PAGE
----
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Tonsillectomies Common, But Not Necessarily Safe

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Catastrophic Surgery Brings Into Question Necessity of Tonsillectomies

When 13-year-old Jahi McMath had her tonsils removed, her mother hardly thought that the young girl would suffer any other complications besides a sore throat.  The girl seemed to be acting normal following the surgery, too, asking for a Popsicle to soothe her throat.  However, what followed shortly after was anything but normal.  Jahi’s mother, Nailah, watched in horror as her daughter started bleeding from her mouth and nose and went into cardiac arrest.  Tonsillectomies are the third most common surgery performed on children in the U.S., but just because a surgery is routine does make it safe.

Girl Declared Brain Dead Following Tonsillectomy Complications

Sadly, Jahi was declared brain dead after her arrival at the hospital.  Doctors recently told her mother that they were going to remove her from life support, but her family is pleading for doctors to keep her on for just a little longer.   Although doctors note that serious complications following a tonsillectomy, there is always the chance for unexpected bleeding and even bleeding out following a tonsillectomy.  During a tonsillectomy procedure, the doctor removes the two oval-shaped pads that sit at the back of the throat.  To do this, they must cut away or burn the tonsils and may accidentally nick a small artery.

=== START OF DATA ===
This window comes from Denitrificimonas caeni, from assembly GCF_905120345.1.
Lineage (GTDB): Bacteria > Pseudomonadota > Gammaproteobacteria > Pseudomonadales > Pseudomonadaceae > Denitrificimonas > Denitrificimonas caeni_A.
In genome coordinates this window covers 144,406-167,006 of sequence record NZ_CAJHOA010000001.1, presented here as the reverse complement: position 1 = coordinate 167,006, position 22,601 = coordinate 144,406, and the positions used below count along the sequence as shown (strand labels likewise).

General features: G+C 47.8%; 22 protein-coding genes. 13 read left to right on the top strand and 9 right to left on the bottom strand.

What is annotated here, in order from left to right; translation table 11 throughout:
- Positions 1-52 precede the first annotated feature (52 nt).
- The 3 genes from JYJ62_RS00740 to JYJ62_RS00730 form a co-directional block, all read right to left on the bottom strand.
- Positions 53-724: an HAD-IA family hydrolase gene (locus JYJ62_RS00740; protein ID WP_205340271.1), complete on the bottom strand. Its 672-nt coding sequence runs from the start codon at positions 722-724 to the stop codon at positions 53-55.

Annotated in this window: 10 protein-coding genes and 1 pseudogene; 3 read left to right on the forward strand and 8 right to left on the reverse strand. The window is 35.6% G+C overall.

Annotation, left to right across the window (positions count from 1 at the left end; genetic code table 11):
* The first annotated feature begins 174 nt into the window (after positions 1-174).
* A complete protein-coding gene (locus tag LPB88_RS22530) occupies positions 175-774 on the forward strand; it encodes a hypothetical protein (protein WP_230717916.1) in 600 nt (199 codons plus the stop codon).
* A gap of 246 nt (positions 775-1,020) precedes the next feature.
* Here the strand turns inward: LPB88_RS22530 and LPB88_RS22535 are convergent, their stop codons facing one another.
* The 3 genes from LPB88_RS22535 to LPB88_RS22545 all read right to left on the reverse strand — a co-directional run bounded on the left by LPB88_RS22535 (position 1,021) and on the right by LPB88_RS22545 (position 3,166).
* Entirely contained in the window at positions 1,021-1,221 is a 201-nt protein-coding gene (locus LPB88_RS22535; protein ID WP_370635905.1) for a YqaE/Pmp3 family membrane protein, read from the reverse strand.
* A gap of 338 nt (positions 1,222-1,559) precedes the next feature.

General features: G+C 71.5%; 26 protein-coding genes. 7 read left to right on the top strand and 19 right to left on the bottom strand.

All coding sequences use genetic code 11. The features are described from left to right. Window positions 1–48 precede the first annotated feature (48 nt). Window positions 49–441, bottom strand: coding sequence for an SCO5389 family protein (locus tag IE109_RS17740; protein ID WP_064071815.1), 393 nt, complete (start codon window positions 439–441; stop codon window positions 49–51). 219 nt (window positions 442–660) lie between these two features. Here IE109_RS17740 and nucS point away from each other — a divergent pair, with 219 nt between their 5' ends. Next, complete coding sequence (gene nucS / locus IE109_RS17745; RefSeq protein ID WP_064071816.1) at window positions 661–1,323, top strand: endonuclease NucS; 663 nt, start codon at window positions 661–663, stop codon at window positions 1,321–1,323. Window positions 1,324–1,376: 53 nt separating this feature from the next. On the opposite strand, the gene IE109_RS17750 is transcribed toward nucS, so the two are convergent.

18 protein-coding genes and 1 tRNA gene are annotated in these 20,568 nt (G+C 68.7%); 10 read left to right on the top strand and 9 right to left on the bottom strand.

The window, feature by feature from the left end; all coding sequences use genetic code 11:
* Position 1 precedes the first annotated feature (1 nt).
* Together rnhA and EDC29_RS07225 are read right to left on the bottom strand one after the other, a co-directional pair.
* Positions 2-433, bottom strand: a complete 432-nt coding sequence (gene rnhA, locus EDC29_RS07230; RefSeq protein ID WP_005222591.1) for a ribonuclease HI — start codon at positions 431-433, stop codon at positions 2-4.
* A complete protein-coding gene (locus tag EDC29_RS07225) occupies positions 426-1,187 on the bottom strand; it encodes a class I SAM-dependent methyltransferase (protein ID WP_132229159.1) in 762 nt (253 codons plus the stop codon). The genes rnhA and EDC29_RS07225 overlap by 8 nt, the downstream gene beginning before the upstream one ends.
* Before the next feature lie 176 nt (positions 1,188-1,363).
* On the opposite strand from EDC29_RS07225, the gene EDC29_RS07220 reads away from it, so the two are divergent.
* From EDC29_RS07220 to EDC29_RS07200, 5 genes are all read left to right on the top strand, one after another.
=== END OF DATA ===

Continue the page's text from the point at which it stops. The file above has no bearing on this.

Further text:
Some Patients a Higher Risk of Complications Following Surgery

Experts also note that some patients are at a higher risk of serious complications following surgery.  For example, patients with pre-existing conditions such as heart, liver or lung problems are more likely to experience complications.  Similarly, patients who are obese are also more likely to experience complications.  However, sometimes medical errors are nobody’s fault except for the surgeon’s–statistics suggest that over 200,000 people are killed in the U.S. every year by preventable medical errors.  To prevent medical errors and to do their part, experts suggest that patients should be upfront about all of their medical history–their experiences with anesthesia, surgery, whether they are prone to heavy bleeding or bruising or if they have any allergies.  People should also always ask themselves the most pertinent question of all: “do I need this surgery?”